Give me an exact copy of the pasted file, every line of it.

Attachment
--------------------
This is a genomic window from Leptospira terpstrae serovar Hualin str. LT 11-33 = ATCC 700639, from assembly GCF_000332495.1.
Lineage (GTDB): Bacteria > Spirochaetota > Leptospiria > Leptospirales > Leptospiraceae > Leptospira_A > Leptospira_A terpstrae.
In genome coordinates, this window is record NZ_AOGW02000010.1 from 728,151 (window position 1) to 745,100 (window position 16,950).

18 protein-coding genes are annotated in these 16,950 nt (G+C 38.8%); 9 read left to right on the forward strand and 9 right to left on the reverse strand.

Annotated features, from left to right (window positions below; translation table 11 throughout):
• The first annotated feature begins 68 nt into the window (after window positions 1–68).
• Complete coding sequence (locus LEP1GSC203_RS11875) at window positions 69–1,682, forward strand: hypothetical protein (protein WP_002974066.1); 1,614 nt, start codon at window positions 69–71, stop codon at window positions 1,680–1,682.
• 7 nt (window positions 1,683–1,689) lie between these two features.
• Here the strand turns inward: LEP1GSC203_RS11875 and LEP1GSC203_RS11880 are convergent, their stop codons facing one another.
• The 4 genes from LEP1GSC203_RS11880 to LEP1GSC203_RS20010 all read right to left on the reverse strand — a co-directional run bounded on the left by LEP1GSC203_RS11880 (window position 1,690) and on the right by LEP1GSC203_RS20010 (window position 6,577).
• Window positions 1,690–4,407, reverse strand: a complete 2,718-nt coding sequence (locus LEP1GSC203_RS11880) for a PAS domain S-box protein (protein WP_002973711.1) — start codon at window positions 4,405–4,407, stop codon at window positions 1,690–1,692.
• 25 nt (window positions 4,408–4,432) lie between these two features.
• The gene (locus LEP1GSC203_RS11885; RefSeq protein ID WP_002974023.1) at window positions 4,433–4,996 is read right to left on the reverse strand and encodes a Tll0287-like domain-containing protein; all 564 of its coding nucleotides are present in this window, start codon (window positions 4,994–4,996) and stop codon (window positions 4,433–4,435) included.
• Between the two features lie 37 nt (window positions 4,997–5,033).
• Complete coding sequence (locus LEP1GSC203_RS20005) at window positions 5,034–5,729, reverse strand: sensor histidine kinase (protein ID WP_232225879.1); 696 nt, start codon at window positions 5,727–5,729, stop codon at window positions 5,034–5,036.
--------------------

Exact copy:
This is a genomic window from Leptospira terpstrae serovar Hualin str. LT 11-33 = ATCC 700639, from assembly GCF_000332495.1.
Lineage (GTDB): Bacteria > Spirochaetota > Leptospiria > Leptospirales > Leptospiraceae > Leptospira_A > Leptospira_A terpstrae.
In genome coordinates, this window is record NZ_AOGW02000010.1 from 728,151 (window position 1) to 745,100 (window position 16,950).

18 protein-coding genes are annotated in these 16,950 nt (G+C 38.8%); 9 read left to right on the forward strand and 9 right to left on the reverse strand.

Annotated features, from left to right (window positions below; translation table 11 throughout):
• The first annotated feature begins 68 nt into the window (after window positions 1–68).
• Complete coding sequence (locus LEP1GSC203_RS11875) at window positions 69–1,682, forward strand: hypothetical protein (protein WP_002974066.1); 1,614 nt, start codon at window positions 69–71, stop codon at window positions 1,680–1,682.
• 7 nt (window positions 1,683–1,689) lie between these two features.
• Here the strand turns inward: LEP1GSC203_RS11875 and LEP1GSC203_RS11880 are convergent, their stop codons facing one another.
• The 4 genes from LEP1GSC203_RS11880 to LEP1GSC203_RS20010 all read right to left on the reverse strand — a co-directional run bounded on the left by LEP1GSC203_RS11880 (window position 1,690) and on the right by LEP1GSC203_RS20010 (window position 6,577).
• Window positions 1,690–4,407, reverse strand: a complete 2,718-nt coding sequence (locus LEP1GSC203_RS11880) for a PAS domain S-box protein (protein WP_002973711.1) — start codon at window positions 4,405–4,407, stop codon at window positions 1,690–1,692.
• 25 nt (window positions 4,408–4,432) lie between these two features.
• The gene (locus LEP1GSC203_RS11885; RefSeq protein ID WP_002974023.1) at window positions 4,433–4,996 is read right to left on the reverse strand and encodes a Tll0287-like domain-containing protein; all 564 of its coding nucleotides are present in this window, start codon (window positions 4,994–4,996) and stop codon (window positions 4,433–4,435) included.
• Between the two features lie 37 nt (window positions 4,997–5,033).
• Complete coding sequence (locus LEP1GSC203_RS20005) at window positions 5,034–5,729, reverse strand: sensor histidine kinase (protein ID WP_232225879.1); 696 nt, start codon at window positions 5,727–5,729, stop codon at window positions 5,034–5,036.